Retraining the older OTTB: Q & A with Julie Baker, founder of Healing Arenas

By Diana Pikulski, Editor,

julie baker healing arenas

Often, when we talk about thoroughbred aftercare, we focus on retraining relatively young thoroughbred racehorses, recently off the track. But some rescued/retired OTTBs needed more time off after racing or were turned out because there was no one available to retrain them. We know that many of these horses can get in shape and learn new jobs. They can often become pleasure or trail horses, therapy horses, or patrol horses and fill an important position in the community or place in your heart.

Older off-track thoroughbreds are often more of a challenge to adopt out. But as we’ve discovered, these ex-racehorses can be perfect for many disciplines, with just a little extra time and patience.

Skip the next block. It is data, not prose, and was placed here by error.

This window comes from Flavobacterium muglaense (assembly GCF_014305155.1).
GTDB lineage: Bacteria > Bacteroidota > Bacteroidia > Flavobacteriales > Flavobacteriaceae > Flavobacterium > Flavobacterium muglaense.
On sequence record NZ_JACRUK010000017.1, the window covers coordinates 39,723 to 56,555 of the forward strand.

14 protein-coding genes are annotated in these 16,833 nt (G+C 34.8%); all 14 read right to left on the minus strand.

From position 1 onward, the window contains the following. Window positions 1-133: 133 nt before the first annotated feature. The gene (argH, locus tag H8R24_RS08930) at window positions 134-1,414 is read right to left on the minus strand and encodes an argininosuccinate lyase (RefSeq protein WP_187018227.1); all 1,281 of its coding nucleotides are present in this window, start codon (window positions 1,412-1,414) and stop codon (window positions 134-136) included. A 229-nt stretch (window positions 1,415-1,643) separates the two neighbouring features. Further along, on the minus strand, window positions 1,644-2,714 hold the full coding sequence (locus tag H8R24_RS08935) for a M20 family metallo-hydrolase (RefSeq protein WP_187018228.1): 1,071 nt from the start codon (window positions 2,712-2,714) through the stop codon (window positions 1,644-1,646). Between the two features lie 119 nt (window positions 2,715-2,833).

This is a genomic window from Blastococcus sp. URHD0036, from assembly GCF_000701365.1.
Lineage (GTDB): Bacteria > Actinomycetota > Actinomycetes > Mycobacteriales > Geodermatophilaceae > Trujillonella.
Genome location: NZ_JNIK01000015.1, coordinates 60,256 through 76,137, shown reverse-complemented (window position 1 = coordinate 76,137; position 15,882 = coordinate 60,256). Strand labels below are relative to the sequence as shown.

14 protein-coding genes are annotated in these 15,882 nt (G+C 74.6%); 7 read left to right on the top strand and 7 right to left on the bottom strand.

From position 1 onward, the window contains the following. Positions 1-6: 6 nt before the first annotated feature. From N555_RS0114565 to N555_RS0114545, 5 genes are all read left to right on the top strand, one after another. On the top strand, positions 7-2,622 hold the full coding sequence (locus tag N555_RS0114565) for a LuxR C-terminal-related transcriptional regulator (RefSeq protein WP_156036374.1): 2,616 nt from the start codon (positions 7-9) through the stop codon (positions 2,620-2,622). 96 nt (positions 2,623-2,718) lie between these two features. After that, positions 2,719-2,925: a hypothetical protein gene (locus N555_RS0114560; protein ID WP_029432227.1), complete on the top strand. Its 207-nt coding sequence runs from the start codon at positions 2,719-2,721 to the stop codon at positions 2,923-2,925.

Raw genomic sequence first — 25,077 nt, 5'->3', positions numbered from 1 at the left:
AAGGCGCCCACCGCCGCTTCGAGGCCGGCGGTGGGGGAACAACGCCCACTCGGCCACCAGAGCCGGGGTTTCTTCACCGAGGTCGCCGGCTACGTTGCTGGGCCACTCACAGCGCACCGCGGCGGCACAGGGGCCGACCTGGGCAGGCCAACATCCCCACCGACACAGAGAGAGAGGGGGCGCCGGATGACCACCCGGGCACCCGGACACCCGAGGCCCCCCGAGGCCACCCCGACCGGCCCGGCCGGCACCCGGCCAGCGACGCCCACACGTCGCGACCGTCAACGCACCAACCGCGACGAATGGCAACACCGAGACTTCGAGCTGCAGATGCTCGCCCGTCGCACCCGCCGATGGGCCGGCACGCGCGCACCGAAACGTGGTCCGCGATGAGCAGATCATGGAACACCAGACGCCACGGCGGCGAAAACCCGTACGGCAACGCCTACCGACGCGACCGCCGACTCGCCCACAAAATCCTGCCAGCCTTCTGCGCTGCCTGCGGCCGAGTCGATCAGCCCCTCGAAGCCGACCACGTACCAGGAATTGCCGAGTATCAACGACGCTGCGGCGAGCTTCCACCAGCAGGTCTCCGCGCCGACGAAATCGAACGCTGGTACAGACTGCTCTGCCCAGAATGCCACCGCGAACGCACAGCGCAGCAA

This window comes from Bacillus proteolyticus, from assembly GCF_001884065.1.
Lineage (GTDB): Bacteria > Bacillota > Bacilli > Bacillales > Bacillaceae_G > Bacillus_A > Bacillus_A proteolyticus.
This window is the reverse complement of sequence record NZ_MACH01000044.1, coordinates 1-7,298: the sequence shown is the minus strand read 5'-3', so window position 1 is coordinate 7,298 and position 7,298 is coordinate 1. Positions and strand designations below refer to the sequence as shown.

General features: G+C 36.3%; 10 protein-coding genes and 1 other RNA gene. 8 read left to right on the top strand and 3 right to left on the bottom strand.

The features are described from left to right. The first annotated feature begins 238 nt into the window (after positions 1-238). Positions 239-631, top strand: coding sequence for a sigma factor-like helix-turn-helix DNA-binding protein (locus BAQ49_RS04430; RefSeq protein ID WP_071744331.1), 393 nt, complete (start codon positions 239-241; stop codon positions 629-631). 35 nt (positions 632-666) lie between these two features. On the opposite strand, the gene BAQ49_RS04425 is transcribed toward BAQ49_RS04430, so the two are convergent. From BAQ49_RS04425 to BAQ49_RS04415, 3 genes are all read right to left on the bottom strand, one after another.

Julie Baker, founder of Healing Arenas in Escalon, CA is one of the most inspired and innovative pioneers in retraining and re-homing off-track thoroughbreds. Part of her success in placing off-track thoroughbreds comes from ability to find good fits for older thoroughbreds who were turned out for years after injuries ended their racing careers. She focuses on equine therapy jobs and law enforcement work. In both areas, she has found a real demand for good horses and the thoroughbreds fit the bill. At the time of their retirement to the Thoroughbred Retirement Foundation, some of the horses were only pasture sound. But years later Julie found that many of these horses had healed and were candidates for retraining. We caught up with Julie at an EAGALA certification course in Placerville, CA.

TAN: Can you tell us what you are doing at Healing Arenas?
JB: I am running an EAGALA program using off-track thoroughbreds in human therapy, personal development, and corporate trainings.